BRIAN MAY AND KERRY ELLIS – THE CANDLELIGHT CONCERTS LIVE AT MONTREUX (POP/ROCK): In its way, this might be more interesting than the Queen Redux shows with Adam Lambert. When May and Ellis take on the Freddie Mercury era during this concert, there is a genuine sense of discovery — both in the sense that Ellis brings so much joy to the lyric, but also in the way that May is challenged to expand on his old riffs in this new setting. Then, May and Ellis go one better but filling in the rest of the setlist with a collection of songs from across an impressively broad spectrum.
— Nick DeRiso
Don’t be fooled by the inclusion of several Queen songs. The Candelight Concerts: Live at Montreux isn’t another reiteration of the band’s legend from Brian May. Instead, the addition of singer Kerry Ellis takes those songs — as well as a well-judged collection of offbeat companion pieces — in entirely new directions.
They open, for instance, with a keening version of “I (Who Have Nothing), the Leiber and Stoller-penned hit for Ben E. King and later Tom Jones, providing an early hint at the sweep of the concert to follow. Ultimately, The Candelight Concerts: Live at Montreux plays to both performer’s strengths (Ellis, the star of so many West End musicals; and Brian May, guitar hero for Queen) without ever overstating things. This is, in its way, the opposite the huge Adam Lambert-fronted extravangzas taking place this summer. It’s more like stopping by May’s house for a little post-dinner music making.
In keeping, The Candelight Concerts: Live at Montreux, due April 1 via Eagle Rock, explores not just Queen, but also Kansas’ “Dust in the Wind” and the Beatles’ “Something” — both of which are imbued with a sense of trembling rumination in this quiet setting. Elsewhere, May and Ellis proclaim their shared concern for animal welfare on “Born Free,” offer a movingly confidential take on “The Way We Were,” then get almost impossibly cute for their original “Kissing Me Song.” The results are neither arena show nor dinner theater, but some canny combination of both.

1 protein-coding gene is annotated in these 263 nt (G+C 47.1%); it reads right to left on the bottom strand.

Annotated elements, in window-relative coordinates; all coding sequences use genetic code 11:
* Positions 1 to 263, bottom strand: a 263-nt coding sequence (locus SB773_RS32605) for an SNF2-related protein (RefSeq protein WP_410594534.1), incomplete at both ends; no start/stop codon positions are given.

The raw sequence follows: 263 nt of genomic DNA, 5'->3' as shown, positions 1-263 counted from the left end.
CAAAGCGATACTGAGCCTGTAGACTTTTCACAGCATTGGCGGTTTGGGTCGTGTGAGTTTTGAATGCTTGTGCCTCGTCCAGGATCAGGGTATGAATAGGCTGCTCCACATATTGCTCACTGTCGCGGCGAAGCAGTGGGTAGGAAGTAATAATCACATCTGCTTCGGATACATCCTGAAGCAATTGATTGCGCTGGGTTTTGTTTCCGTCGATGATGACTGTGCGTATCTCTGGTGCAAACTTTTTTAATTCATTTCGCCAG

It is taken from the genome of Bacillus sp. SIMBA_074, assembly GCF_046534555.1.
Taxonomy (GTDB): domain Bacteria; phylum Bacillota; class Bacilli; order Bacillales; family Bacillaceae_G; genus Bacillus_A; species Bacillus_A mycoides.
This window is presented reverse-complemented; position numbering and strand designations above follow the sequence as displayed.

Which brings us, inevitably, to the Queen songs. Some are intriguingly lesser known, like the John Lennon tribute “Life is Real” from 1982′s Hot Space, May’s sci-fi skiffle “’39″ from 1975′s A Night at the Opera, or the Freddie Mercury tribute recorded by Queen’s remaining members, “No-One But You” from 1997′s Queen Rocks. Others, including “We Will Rock You” and “Crazy Little Thing Called Love” are considerably more familiar, to the point of being almost shopworn, but an expectant audience at Montreux gives them new life, too.
In fact, all of the Queen stuff holds up surprisingly well, and not just because Mercury always brought a robust theatricality to the originals that fits Ellis’ resume. She imbues the lyrics with an unselfconscious joy, while May does a credible job on the mic for “Somebody to Love” and “Love of My Life.” Perhaps more expectedly, another highlight arrives when May makes a molten run through the instrumental “Last Horizon” from his own 1993 release Back to the Light.
The Candelight Concerts: Live at Montreux will be available in several different formats — CD and DVD, Blu-ray and CD and digital. Bonus features include the conservation-themed “Nothing Has Really Changed,” with Virginia McKenna, as well as audio versions of “I Loved a Butterfly,” “I’m Not That Girl,” “I Can’t be Your Friend” and “In the Bleak Midwinter” — none of which have been released elsewhere.